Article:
What will YOU consider when making your used car purchase? Most of us will consider the following for starters and with good reason…
- First, what do I have in my budget?
- Larger down payment, smaller payments
- Don’t bite off more than you can chew
- Consider that “Full” cost of owning this car
- So many choices, what body style do I want?
- Station Wagon
- How much power do I want?
- There is an adventurous pleasure for many of us in hearing the thunder of a large engine and feeling its torque when accelerating. However, the truth is, trucks that tow and haul heavy loads are the real example of power requirement. The average car buyer doesn’t need it. Give it some real thought before going either way.
- What size car do I want?
- If big interior space is what you want and towing is a priority, buy big! The more practical approach… start small and work up. Small cars tend to have smaller price tags and consume less fuel. Larger vehicles make you feel safer but lighter cars are typically more agile and give you a better chance of steering away from a crash. They often have a shorter stopping distance, which may even keep you completely out of the mix. Some smaller cars even have about the same headroom as full size luxury automobiles.
- What do I think about hybrids and diesels?
- Either approach will extend your fuel dollar, but at a premium purchase price. You may have to drive 60,000 or 100,000 miles to recoup your costs. The type of driving you do determines whether a hybrid or a diesel makes sense for you. Hybrids tend to use less fuel around town, when low speeds and frequent braking keep them running on battery power longer. Diesel drivers will see their greatest benefits on the highway and diesel vehicles are more efficient than gasoline cars at low speeds. The fuel benefits of diesel may be attractive but can change as quickly as fuel prices
These are all great points to research and consider before pulling the trigger on your next ride. Now, what about resale? That’s right, sooner or later you’re going to sell, and getting the most for your car is just smart business! Why not consider its resale now while you’re looking and make it easier on yourself down the road? With a little used car savvy you can do just that. According to Philip Reed, senior consumer advice editor at Edmunds.com and Mark Scott, a senior manager at AutoTrader.com in Atlanta, these are a few strong reasons why someone else may want your car as much as you did thus make it easier to sell when it’s time.
- Geography. Body styles tend to be geographic. Demand for a particular car varies in different parts of the country. You should think about the popularity of certain vehicles in your area when buying new if you are going to later sell it locally. For example, there will be less demand for a used pickup in Miami than in Dallas. “A pickup won’t hold value in Miami like a convertible will,” says Scott Mark Scott, a senior manager at AutoTrader.com, in Atlanta. “But that two-seater convertible isn’t very practical and won’t retain its value in Michigan.”
- Climate. If you are going to sell a vehicle with four-wheel or all-wheel drive, it will have more value in colder areas such as the Northeast. Moreover, all-wheel drive will be more in demand in the winter than in the summer. The opposite is true of convertibles, Philip Reed, senior consumer advice editor at Edmunds.com, says.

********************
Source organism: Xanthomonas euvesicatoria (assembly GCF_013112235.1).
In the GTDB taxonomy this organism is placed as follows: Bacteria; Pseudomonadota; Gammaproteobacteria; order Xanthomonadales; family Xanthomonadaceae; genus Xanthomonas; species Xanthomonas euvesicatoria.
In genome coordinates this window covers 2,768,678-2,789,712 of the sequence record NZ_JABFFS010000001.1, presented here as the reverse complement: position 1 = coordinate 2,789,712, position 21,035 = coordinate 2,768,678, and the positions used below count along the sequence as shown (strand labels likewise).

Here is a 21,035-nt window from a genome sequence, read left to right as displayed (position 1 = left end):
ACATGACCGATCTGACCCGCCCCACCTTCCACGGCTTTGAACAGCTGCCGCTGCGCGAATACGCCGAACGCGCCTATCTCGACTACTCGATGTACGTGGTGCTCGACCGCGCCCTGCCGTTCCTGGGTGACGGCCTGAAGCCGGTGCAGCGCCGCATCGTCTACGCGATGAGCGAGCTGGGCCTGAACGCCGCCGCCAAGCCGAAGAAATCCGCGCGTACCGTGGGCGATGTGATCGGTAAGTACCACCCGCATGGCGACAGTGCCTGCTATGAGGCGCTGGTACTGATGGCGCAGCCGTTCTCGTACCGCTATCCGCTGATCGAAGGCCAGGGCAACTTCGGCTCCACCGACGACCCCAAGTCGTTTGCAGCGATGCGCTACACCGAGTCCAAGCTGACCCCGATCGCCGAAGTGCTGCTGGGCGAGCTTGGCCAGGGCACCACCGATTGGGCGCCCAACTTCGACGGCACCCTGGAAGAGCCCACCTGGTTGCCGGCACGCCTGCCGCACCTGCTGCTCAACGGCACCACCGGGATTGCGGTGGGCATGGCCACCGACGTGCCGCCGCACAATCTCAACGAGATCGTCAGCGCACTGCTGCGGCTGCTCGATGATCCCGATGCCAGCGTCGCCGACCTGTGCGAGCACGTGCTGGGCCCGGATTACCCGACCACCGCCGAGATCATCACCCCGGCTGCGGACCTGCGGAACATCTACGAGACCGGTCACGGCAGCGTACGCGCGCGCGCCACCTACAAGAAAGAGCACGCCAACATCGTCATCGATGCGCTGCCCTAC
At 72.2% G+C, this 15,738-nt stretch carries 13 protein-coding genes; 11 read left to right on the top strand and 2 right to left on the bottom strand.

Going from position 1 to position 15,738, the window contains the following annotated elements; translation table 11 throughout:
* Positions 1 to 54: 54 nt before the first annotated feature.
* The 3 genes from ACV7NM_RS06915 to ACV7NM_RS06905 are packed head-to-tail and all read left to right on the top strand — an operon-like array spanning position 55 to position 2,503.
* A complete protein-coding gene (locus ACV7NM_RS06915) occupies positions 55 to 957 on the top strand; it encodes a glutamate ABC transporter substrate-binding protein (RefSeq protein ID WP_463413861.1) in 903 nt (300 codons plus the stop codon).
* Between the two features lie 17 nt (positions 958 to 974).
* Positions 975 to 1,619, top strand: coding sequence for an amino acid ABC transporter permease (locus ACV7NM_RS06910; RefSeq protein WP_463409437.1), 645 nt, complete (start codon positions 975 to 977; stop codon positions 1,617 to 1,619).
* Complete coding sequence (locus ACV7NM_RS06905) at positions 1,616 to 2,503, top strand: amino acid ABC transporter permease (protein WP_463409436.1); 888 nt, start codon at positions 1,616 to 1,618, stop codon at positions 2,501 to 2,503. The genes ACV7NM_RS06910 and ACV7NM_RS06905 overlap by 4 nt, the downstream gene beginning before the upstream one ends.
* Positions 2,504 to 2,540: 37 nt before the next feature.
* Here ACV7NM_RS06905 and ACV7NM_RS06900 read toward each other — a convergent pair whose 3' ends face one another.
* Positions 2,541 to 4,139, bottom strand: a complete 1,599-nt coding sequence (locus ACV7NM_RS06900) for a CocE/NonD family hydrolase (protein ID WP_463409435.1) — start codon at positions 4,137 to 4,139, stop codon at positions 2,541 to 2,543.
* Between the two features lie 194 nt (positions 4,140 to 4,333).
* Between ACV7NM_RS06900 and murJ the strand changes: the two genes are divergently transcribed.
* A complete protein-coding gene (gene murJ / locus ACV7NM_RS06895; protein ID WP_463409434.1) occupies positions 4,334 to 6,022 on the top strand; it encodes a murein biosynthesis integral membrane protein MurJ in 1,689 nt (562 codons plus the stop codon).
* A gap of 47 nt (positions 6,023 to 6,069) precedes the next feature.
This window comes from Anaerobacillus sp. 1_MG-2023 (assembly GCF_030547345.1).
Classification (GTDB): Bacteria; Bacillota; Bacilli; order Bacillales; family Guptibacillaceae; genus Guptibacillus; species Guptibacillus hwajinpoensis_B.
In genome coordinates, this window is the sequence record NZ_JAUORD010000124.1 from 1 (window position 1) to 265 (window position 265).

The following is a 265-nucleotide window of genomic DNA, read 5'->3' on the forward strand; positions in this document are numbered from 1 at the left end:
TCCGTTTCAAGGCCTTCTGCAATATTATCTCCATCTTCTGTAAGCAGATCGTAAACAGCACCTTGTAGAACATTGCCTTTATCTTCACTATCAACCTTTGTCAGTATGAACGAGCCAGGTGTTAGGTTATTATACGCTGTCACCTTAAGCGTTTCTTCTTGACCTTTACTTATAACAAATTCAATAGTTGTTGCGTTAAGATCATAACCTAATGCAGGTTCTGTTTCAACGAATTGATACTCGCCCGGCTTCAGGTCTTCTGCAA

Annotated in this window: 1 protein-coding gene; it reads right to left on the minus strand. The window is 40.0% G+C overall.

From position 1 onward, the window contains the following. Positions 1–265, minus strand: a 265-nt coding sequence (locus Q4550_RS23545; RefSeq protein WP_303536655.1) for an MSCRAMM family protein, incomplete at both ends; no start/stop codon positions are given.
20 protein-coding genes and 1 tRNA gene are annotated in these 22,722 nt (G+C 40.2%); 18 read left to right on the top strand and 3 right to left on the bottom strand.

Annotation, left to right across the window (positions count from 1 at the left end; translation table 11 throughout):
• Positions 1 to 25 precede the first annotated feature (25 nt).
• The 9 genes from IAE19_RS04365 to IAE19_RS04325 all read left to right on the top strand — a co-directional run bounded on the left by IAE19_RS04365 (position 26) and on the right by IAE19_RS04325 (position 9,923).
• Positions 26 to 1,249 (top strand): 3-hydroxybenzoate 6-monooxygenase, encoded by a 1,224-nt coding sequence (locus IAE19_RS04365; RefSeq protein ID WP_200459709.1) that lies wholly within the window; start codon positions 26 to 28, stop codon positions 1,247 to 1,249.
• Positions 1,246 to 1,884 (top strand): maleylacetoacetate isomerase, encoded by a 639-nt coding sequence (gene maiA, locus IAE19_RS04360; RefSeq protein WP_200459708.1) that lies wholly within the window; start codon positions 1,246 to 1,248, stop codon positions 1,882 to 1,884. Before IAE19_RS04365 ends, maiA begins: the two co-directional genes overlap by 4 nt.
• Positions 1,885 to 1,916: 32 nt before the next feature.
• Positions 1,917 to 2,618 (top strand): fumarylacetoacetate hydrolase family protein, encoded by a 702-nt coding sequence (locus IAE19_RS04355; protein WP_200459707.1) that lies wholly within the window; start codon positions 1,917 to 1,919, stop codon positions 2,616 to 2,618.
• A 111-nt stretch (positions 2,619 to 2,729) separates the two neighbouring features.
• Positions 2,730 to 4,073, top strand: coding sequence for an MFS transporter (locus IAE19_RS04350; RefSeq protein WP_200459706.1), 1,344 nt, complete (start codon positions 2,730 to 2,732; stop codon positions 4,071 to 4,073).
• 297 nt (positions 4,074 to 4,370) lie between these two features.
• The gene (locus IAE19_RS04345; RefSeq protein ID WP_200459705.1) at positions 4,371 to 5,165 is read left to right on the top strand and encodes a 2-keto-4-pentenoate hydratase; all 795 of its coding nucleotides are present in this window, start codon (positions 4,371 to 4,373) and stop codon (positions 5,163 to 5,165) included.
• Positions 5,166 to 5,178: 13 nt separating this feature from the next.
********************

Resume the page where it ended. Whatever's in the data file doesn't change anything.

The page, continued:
- Color. Stick to standard colors and steer clear of fad colors. “You may see a fun, trendy color that’s hot at the moment, but five years from now it will be like, ‘What were you thinking?’” Scott says.
- Upgrades and options. Not all upgrades are created equal. Certain equipment options will add to the car’s resale value while some pricey options won’t. “Spending $500 on an upgraded stereo will mean a lot to you, but four or five years from now it won’t bring you any extra money when you sell or trade in,” Scott says. There is more demand for automatic transmissions than manual ones. Reed says that sunroofs, CD changers and leather seats have historically added value to a car. An example of an expensive option that doesn’t contribute to a car’s resale value is a navigation system, Reed says.
- Timing. Exercising some patience can pay off when trading in or selling a used car. If the used-car market is soft, wait six months until demand is higher. If fuel prices are high, wait until they cycle back down before trading in that SUV. Simply visiting a dealership on a less busy day can increase the trade-in allowance. According to Reed, dealers are more willing to negotiate on all aspects of a new car purchase, including the trade-in, at times when the dealership is less busy. Dickering over the trade-in value will usually be more successful for a consumer on a Wednesday morning rather than a Saturday afternoon.
It’s going to be much easier to enjoy AND sell your car if you’ve factored the items above into your used car search. You can also bet on regular maintenance, professional repair work, and good record keeping will impress your car’s next owner. Don’t be afraid to be involved with the maintenance and repairs when they’re needed, you may not perform the tasks yourself but knowing all the details will not only give you peace of mind but also give you confidence when it comes to pitching your car to it’s next owner!
All TM Auto automobiles have a Carfax and are professionally detailed before they reach the lot. Please check my inventory and take a few minutes to browse my website for other helpful blog articles! I’m always available to answer your questions, feel free text or call (757) 560-4252 and ask for Mike Love.